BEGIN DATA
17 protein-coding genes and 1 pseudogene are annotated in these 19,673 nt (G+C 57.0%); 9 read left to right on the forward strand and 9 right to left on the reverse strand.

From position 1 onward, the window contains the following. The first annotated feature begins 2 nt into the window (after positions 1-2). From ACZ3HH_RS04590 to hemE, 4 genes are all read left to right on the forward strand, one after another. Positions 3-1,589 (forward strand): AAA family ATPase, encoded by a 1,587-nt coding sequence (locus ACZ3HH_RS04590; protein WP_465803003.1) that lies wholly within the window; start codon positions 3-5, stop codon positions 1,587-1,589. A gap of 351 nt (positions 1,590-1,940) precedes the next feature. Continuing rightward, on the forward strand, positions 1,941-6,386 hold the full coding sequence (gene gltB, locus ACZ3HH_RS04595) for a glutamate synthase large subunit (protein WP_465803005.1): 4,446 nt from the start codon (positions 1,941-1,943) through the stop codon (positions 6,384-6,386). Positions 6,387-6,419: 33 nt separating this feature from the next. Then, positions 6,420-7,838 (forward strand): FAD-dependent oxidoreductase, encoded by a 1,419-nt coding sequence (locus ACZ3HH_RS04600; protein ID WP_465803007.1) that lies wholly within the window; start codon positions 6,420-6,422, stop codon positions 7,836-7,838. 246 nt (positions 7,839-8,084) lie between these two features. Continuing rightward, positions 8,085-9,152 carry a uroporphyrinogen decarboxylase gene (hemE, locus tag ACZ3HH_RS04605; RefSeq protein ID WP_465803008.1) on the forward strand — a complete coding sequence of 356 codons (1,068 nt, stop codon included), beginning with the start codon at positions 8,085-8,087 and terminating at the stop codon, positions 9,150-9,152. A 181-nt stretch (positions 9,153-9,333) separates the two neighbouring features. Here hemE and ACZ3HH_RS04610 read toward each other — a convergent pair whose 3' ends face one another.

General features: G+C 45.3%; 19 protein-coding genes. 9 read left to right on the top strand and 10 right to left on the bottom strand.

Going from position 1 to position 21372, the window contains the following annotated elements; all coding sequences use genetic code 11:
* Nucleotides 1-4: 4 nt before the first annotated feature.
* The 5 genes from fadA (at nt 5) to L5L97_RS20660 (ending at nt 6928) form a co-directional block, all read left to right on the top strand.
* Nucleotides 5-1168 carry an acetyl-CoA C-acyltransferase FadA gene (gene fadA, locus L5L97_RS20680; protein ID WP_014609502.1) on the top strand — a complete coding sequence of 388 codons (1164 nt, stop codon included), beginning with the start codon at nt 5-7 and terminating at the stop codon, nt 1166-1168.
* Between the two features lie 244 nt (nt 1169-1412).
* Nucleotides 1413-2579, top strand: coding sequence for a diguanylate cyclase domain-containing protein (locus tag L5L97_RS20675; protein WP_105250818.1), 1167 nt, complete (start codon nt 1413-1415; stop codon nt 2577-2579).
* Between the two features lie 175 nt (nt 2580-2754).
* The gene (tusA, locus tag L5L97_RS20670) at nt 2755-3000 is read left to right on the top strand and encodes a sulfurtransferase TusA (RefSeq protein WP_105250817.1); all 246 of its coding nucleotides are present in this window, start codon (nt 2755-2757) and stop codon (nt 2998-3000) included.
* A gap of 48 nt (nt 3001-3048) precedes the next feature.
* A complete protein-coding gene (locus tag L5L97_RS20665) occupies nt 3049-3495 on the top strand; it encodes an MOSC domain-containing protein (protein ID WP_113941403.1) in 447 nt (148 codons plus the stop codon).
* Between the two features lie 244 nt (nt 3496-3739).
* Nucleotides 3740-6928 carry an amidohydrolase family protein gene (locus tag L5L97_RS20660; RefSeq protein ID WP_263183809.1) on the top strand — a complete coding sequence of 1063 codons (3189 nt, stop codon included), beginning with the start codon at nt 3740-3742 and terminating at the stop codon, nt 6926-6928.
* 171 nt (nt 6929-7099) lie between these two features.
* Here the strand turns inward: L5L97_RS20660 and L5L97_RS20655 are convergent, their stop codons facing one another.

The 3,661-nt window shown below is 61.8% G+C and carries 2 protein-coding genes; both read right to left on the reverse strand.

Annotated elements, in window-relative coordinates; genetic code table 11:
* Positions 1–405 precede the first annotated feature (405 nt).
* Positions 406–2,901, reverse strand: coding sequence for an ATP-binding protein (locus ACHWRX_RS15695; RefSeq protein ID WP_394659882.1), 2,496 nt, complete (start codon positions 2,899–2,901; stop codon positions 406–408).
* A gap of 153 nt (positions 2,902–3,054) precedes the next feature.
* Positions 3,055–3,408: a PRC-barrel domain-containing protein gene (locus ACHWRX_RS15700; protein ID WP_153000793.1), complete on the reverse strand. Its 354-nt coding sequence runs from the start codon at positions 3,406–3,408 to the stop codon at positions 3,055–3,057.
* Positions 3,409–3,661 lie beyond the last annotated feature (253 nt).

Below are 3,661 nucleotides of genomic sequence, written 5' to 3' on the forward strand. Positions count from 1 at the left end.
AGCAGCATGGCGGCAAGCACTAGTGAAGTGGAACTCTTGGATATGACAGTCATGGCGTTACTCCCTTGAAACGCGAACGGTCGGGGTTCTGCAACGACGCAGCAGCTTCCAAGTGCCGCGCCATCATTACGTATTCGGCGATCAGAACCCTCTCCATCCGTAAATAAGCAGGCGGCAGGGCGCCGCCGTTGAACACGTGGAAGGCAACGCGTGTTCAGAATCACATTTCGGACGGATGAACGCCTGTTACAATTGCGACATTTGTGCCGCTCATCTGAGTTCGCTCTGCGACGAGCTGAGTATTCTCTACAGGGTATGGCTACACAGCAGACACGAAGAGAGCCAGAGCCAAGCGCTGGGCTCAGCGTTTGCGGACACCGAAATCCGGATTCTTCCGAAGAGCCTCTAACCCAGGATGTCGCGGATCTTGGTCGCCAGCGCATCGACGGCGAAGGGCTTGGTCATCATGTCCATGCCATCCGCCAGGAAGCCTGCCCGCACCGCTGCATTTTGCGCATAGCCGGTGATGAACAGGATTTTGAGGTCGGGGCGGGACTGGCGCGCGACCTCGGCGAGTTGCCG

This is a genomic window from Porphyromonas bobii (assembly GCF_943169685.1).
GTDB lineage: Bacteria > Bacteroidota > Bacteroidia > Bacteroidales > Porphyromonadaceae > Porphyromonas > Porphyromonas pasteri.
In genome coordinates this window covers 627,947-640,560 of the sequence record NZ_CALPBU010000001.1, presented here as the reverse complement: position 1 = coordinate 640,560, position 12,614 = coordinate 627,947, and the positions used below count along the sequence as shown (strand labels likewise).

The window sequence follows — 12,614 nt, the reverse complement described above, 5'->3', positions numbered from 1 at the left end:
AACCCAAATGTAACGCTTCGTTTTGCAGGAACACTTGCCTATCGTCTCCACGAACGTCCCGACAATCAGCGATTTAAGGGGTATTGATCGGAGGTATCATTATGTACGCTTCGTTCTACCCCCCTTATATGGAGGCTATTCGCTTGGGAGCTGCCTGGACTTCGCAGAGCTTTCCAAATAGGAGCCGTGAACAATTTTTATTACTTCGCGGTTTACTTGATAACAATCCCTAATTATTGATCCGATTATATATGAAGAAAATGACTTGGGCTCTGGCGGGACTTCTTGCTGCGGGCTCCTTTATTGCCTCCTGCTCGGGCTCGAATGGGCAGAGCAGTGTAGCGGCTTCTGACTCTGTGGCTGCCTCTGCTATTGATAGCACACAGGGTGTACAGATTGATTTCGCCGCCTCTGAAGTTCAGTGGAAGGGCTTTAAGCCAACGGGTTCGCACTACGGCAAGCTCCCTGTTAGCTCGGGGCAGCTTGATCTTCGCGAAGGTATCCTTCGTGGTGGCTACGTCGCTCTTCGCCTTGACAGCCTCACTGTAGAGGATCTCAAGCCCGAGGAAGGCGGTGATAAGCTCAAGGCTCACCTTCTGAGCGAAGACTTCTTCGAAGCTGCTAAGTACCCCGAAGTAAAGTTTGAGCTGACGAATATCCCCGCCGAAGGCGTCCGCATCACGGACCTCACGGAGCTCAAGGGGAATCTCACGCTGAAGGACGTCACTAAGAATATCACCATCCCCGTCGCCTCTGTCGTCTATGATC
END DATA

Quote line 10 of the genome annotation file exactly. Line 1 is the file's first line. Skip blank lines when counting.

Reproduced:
* Between the two features lie 175 nt (nt 2580-2754).